David Davies led a quiet life in his Palo Alto home for more than 20 years, but an investigative report by the Milpitas Police Department and the Department of State Diplomatic Security Service alleges he and his current wife trafficked more than 100 women in Santa Clara County over six years as part of a nationwide operation.
Davies, 57, and his wife, Larong Hu, 38, have been charged with 10 felony counts that include conspiracy, pimping and pandering to procure another for prostitution. They were arrested last week at their Milpitas home after a two-year investigation.
Davies, whose LinkedIn page shows that he has been employed for 16 years as a principal engineer at San Jose-based software company Broadcom, owns a home in Palo Alto near Eleanor Pardee Park, according to county records.
Broadcom said in an emailed statement: "We are taking this matter very seriously and hold our employees to the highest standards of integrity and accountability. We are thoroughly reviewing these allegations and will take appropriate action upon the completion of that review."
Neighbors said they were surprised by the arrest. He had lived in the home since 2002 with a five-year gap when he and his former wife were separating, neighbor Carli Scott recalled.
The wife and their children continued to live in the home until about 2018, when Davies returned and became the sole occupant for about 18 months to two years, she said. Despite his long presence in the neighborhood, little was known about him, she added.
"He was not close to anyone in the neighborhood," said Scott, who added that she never noticed anything unusual such as a brothel at the one-story, four-bedroom house.
"I'm sure I would've noticed if people were coming and going," she said. "It's been a shock to everyone in the neighborhood. There are just six homes on this street. He kept pretty much to himself."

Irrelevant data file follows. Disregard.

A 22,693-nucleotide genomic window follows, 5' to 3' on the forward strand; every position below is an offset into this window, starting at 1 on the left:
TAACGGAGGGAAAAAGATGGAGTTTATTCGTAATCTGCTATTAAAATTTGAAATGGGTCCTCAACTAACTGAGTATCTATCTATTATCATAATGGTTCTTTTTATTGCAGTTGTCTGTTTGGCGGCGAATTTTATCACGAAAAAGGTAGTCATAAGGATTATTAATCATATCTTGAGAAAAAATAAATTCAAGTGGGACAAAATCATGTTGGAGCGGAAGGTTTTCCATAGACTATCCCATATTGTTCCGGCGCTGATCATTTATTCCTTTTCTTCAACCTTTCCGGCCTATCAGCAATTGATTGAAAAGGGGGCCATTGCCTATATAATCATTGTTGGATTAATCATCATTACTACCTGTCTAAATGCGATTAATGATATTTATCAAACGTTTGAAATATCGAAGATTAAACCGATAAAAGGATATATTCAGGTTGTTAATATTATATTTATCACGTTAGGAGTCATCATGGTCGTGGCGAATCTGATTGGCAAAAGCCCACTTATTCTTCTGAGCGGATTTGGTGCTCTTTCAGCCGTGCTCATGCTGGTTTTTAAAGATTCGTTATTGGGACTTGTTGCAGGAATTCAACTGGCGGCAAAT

This summer he began renovating the house, and it was clear it was empty, she added.
The investigation into Davies and Hu was launched more than two years ago by a complaint regarding a brothel they allegedly ran at a Milpitas apartment building. Milpitas police sought to infiltrate the brothel but were unsuccessful because only people with "referrals" were allowed in, according to the report, which was filed in Santa Clara County Superior Court. The brothels also moved from apartment to apartment, making it difficult to bust the inhabitants.
Police learned through a trail of social media posts on sex websites, advertising in a regional newspaper and texts and emails that the couple's alleged sex-trafficking operation actually began in 2015. Women were largely procured from the People's Republic of China but also from South Korea and eastern Europe. Once they arrived, the women were placed on a scheduled circuit of travel from brothel to brothel in different cities across the U.S. The workers stayed at the locations for one week, were not allowed to leave the location and performed sex acts for money with as many as 10 to 15 customers each day, according to the investigation.
The report doesn't say how the couple linked to the other prostitution operations throughout the country and shared the women on the circuit. A spokesperson for the U.S. Department of State Diplomatic Security Service, which is involved in the investigation with the Milpitas Police Department, said they can't comment because the investigation is ongoing.
The investigation narrative does offer a glimpse into how the operation worked, however. Over six years, Davies and Hu allegedly set up five known brothels in apartments in Milpitas and San Jose. The first was in 2015 when they rented an apartment at 501 Murphy Ranch Road in Milpitas. The couple often used a "straw renter" who leased the apartment on behalf of the brothel organization, the report states. The straw renter is a person who doesn't live in the apartment but receives some financial incentive or other benefit.
The couple allegedly advertised the women on sites such as WeChat, a Chinese-based social networking platform, and a dedicated website owned by Hu and Davies. The website advertised prices for sex acts and lengths of the "dates" and showed images of scantily clad women.
Davies and Hu also placed ads promoting "new girls every week" between the ages of 19 and 24 in the Sing Tao Daily, an Asian-oriented newspaper largely circulated in the South Bay Asian community, according to the report. Police were able to track brothel apartment locations through those ads.
The brothels accepted payments through Venmo and PayPal accounts that were linked to Hu and her Gmail account.